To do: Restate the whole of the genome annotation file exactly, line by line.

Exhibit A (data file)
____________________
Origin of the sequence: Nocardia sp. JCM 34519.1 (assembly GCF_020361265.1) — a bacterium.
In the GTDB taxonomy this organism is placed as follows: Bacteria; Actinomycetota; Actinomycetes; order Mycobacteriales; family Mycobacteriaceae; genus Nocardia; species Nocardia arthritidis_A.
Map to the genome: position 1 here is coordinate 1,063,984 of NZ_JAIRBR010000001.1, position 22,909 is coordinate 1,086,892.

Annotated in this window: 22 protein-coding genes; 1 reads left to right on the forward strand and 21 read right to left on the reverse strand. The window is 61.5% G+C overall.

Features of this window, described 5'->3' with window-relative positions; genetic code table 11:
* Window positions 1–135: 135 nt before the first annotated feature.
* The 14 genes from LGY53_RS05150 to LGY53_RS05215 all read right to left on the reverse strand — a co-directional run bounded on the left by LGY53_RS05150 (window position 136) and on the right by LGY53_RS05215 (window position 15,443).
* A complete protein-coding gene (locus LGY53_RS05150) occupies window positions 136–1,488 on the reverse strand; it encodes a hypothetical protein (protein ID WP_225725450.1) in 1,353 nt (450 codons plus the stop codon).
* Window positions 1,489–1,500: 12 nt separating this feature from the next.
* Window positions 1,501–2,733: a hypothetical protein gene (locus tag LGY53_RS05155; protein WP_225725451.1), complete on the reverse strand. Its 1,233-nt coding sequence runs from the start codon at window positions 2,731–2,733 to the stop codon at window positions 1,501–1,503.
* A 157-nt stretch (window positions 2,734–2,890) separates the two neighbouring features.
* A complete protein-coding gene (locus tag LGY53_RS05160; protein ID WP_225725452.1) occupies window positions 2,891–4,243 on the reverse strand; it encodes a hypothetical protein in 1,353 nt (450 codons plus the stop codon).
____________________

Origin of the sequence: Nocardia sp. JCM 34519.1 (assembly GCF_020361265.1) — a bacterium.
In the GTDB taxonomy this organism is placed as follows: Bacteria; Actinomycetota; Actinomycetes; order Mycobacteriales; family Mycobacteriaceae; genus Nocardia; species Nocardia arthritidis_A.
Map to the genome: position 1 here is coordinate 1,063,984 of NZ_JAIRBR010000001.1, position 22,909 is coordinate 1,086,892.

Annotated in this window: 22 protein-coding genes; 1 reads left to right on the forward strand and 21 read right to left on the reverse strand. The window is 61.5% G+C overall.

Features of this window, described 5'->3' with window-relative positions; genetic code table 11:
* Window positions 1–135: 135 nt before the first annotated feature.
* The 14 genes from LGY53_RS05150 to LGY53_RS05215 all read right to left on the reverse strand — a co-directional run bounded on the left by LGY53_RS05150 (window position 136) and on the right by LGY53_RS05215 (window position 15,443).
* A complete protein-coding gene (locus LGY53_RS05150) occupies window positions 136–1,488 on the reverse strand; it encodes a hypothetical protein (protein ID WP_225725450.1) in 1,353 nt (450 codons plus the stop codon).
* Window positions 1,489–1,500: 12 nt separating this feature from the next.
* Window positions 1,501–2,733: a hypothetical protein gene (locus tag LGY53_RS05155; protein WP_225725451.1), complete on the reverse strand. Its 1,233-nt coding sequence runs from the start codon at window positions 2,731–2,733 to the stop codon at window positions 1,501–1,503.
* A 157-nt stretch (window positions 2,734–2,890) separates the two neighbouring features.
* A complete protein-coding gene (locus tag LGY53_RS05160; protein ID WP_225725452.1) occupies window positions 2,891–4,243 on the reverse strand; it encodes a hypothetical protein in 1,353 nt (450 codons plus the stop codon).